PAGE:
RCSJ’s Academy for Latinx Leaders Just Start of Opportunities for Cumberland County Hispanic Students

BY CLYDE HUGHES | AC JosepH Media

VINELAND — For Iris Torres, the assistant director of the Las Vias program at Rowan College South Jersey Cumberland Campus, participating in the program has a personal meaning for her.

Torres is one of the RCSJ members who will take part in the Summer Academy for Latinx Leaders for Hispanic students on campus starting this month. The academy will be held July 12-14, 19, 26, Aug. 2 and 9, from 9 a.m. to noon.

Through the academy, students get to complete a free credit college course, develop critical first-year academic survival skills, identify and develop career goals and explore careers in their major.

Highlighting the great culture and leadership in South Jersey’s Latinx community.

“I think it was so important to help these students see the potential that is within them and to see successful members of their community and realize if they can do it, I can do it,” Torres said of her Vías hacia la Graduación, or Las Vias, program. “It’s something that I never had, so it was something it was rewarding for me to be able to be a part of that.”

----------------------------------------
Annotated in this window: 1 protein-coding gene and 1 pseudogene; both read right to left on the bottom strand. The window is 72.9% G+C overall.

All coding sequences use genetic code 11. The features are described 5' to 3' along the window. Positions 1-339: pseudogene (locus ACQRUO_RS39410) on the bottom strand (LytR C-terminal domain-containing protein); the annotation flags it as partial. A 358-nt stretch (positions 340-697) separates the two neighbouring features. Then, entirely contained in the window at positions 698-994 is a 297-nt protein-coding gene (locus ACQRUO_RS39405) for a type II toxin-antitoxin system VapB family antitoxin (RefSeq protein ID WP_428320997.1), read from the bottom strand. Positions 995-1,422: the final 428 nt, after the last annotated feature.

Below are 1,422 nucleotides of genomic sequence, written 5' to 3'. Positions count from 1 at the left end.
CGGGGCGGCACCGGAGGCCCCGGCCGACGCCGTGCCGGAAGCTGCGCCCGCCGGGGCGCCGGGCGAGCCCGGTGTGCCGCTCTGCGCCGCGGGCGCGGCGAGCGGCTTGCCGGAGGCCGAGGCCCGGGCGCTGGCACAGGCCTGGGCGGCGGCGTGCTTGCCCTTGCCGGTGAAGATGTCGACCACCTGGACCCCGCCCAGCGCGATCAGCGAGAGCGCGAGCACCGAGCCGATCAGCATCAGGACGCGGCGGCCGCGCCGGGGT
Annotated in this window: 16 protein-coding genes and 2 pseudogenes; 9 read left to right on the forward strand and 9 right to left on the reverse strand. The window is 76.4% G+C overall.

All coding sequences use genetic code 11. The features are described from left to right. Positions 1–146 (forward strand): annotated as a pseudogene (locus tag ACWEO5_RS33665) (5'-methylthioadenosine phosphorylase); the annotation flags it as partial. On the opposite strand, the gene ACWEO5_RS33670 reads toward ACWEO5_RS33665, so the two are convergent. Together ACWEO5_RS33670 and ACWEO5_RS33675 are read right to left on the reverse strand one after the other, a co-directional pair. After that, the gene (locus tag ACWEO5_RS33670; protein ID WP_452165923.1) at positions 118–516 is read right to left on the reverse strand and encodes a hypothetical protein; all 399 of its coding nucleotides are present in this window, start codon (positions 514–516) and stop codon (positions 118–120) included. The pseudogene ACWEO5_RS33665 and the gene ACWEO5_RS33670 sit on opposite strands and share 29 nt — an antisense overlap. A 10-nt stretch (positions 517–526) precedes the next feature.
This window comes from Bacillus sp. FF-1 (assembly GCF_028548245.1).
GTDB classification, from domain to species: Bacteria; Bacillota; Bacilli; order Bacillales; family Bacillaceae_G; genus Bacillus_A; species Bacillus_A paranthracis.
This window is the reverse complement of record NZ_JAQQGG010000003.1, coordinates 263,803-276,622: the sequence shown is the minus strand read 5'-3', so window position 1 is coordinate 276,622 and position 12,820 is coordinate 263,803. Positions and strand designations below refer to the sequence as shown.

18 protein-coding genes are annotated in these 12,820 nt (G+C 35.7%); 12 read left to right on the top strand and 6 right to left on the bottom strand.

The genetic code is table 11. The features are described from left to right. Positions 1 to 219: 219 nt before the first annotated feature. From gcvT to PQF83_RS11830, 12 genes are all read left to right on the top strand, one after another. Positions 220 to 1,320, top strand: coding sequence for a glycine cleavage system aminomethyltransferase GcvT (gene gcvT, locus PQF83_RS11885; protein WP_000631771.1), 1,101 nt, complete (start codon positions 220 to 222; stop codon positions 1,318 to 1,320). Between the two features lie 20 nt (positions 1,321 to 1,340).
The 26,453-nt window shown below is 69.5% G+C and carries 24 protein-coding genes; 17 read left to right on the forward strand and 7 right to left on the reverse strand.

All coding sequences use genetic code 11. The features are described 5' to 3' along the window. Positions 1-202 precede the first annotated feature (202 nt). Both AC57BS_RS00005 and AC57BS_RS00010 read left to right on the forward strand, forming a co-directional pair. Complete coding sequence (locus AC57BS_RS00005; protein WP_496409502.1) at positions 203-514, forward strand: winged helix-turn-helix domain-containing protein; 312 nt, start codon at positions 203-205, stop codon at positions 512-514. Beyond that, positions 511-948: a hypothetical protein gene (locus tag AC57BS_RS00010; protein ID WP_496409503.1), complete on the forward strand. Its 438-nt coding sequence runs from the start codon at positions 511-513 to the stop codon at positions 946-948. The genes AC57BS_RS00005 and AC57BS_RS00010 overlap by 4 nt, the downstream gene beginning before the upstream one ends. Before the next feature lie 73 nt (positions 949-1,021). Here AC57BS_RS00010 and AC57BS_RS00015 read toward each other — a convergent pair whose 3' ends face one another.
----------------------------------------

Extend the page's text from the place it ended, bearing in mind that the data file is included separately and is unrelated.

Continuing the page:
Photo of Iris Torres courtesy of Iris Torres LinkedIn

Torres, Helen Cardoso, student development advisor for RCSJ’s Adelante Juntos program and Yajaira Flores, a high school recruiter for Adelante Juntos, discussed their program and the upcoming leadership academy and their programs with Front Runner New Jersey/La Prensa recently with Veronica Chainey, project director for the HSI STEM Pathways Title III project at RCSJ.

To qualify for the leadership academy, students must have a college-level English or a 2.75 GPA on their high school transcript, along with being from a low-income and/or be a first-generation student.

STEM students connected with Adelante Juntos will join Las Vias students to building their leadership and other college skills for the rest of the summer before fall.

Photo of Helen Cardoso courtesy of Rowan College of South Jersey

“These are brand new STEM students coming into the college for the first time this coming fall,” Chainey said. “So, this is a bridge-type program that orients them to the college and gives them some really great skills for being successful at college.

“They are well prepared with the leadership aspect that is really perfect. I think it’s phenomenal to give it that focus.”